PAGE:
Detour (1945)

When I first saw the picture I wasn't such a fan of this one. It looks shoddily made and the plot is fairly preposterous. The main character is either an idiot... or he really is lying. That's a more interesting angle to the whole thing that's never quite explored but then again it's barely more than an hour long.

Detour was actually meant to be a much longer film, but much of the script was not used. That's maybe why it felt so collapsed. OTOH it enhances the claustrophobia.

I think Al Roberts could have been better cast than by using Tom Neal, but he kinda grows on the viewer. A small thing that bugged me was Tom Neal's hat, especially at the beginning. It made him look like a caricature.

Ann Savage's Vera is definitely one of the nastiest, shrill, low down femme fatales in all of noir. Between Roberts' defeatist and very noir decisions and Vera's rottenness, the story keeps up on the paranoia and depression.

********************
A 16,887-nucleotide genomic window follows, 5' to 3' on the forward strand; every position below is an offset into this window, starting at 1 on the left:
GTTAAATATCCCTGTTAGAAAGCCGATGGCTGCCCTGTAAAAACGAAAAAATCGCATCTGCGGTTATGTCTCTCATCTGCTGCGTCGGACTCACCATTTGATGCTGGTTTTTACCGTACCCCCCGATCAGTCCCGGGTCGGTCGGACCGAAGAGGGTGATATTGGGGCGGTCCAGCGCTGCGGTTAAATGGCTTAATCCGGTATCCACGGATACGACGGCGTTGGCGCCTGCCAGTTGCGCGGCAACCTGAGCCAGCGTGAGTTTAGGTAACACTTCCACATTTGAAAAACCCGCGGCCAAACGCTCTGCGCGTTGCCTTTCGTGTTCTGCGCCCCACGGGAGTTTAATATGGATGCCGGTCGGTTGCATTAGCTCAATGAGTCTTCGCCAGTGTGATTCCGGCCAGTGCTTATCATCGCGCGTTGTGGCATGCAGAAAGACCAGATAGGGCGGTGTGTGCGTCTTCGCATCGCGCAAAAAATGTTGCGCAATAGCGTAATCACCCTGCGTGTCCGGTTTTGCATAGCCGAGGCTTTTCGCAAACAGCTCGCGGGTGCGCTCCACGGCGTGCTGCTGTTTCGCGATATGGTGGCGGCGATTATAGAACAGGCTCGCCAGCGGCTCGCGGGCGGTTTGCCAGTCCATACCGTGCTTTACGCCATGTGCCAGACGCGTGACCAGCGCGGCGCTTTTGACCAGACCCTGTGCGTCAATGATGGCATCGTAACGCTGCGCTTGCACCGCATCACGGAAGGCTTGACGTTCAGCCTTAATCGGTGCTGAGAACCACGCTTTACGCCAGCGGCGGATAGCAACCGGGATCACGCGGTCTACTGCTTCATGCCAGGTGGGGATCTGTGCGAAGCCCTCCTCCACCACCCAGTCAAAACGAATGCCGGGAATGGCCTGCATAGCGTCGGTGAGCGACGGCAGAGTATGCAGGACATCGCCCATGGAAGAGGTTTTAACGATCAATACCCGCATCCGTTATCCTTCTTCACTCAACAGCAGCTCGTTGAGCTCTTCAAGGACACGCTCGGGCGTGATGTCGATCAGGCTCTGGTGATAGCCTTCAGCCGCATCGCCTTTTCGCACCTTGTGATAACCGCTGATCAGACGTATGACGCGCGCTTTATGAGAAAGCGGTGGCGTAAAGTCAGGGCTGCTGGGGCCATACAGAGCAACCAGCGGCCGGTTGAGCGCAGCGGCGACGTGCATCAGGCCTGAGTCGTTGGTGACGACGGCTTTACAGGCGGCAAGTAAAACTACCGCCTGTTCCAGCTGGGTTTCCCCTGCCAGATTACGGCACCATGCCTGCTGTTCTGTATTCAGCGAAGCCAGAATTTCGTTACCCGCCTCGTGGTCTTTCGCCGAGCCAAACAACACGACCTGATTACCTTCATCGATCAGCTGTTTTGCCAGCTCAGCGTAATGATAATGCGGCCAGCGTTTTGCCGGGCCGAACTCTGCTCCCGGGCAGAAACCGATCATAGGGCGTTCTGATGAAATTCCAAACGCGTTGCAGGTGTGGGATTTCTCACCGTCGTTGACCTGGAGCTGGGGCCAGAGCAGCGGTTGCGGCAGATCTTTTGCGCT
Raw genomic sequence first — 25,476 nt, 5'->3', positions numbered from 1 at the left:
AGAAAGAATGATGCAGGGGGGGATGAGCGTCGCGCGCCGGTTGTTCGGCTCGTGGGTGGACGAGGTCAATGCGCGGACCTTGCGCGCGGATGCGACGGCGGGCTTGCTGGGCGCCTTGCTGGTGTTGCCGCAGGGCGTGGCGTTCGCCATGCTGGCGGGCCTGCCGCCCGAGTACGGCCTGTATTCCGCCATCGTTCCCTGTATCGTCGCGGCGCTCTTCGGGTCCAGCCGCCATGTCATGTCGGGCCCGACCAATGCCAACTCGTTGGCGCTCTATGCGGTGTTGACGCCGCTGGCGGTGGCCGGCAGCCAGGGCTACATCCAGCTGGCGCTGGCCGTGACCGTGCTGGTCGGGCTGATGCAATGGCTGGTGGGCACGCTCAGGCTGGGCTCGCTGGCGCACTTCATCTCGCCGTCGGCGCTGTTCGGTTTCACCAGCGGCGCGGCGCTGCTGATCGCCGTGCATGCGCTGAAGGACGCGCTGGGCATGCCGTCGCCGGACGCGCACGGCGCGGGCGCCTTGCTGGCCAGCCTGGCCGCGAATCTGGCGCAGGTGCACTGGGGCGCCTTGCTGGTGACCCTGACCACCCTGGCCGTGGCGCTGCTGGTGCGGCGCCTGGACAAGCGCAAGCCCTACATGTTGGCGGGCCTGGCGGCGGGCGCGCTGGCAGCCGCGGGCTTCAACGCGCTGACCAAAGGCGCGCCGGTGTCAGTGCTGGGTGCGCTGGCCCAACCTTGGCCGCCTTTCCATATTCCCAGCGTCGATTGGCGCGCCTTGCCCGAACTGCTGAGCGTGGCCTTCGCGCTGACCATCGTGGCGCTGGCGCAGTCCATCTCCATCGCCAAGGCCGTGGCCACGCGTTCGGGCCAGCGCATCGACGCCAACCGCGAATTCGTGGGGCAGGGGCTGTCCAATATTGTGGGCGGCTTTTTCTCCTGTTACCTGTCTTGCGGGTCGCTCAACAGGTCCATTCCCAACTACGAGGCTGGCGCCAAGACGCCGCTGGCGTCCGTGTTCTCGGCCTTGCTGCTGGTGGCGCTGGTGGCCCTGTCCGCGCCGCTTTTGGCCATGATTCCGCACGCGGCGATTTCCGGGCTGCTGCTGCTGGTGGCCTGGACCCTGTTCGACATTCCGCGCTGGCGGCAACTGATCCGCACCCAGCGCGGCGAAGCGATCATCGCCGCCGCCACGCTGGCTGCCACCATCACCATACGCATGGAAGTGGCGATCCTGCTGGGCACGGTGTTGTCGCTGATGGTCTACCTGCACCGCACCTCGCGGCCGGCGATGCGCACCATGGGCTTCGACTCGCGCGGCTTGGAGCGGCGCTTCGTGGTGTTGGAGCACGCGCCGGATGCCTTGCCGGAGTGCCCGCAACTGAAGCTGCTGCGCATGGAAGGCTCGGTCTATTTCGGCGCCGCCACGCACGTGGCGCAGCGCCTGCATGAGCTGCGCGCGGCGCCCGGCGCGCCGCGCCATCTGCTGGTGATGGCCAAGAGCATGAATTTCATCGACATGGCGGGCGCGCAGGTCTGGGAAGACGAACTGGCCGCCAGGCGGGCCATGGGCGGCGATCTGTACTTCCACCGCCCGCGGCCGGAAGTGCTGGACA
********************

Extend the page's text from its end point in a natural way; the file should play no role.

One thing that I think is interesting is that in the end Roberts doesn't actually get caught for his crimes, he just imagines that scenario in his mind! Another obvious hard to believe thing about Vera's murder is that Roberts could have simply ripped the phone cord out from the wall rather than tugging on it through the closed door in order to keep Vera from calling the police. But that of course would have prolonged the story.

Still, it's a heralded great "B" noir, and I put it up at #22 on my list.

I've never written much commentary about The Postman Always Rings Twice, but in my view it approaches Double Indemnity quality, even as its story is somewhat similar.

The chemistry between Garfield and Turner sizzles. It's hard to believe that her husband (played by the veteran Cecil Kellaway) could have been so stupid, but there you have it. The picture's ending is perfect noir.

One of the great noirs. I had it up at #5 on my list.

Tomorrow's reveal has one of the hottest looking femme fatales...and the other reveal makes me wish I had some cold beer.

Which are they?

I forgot the opening line.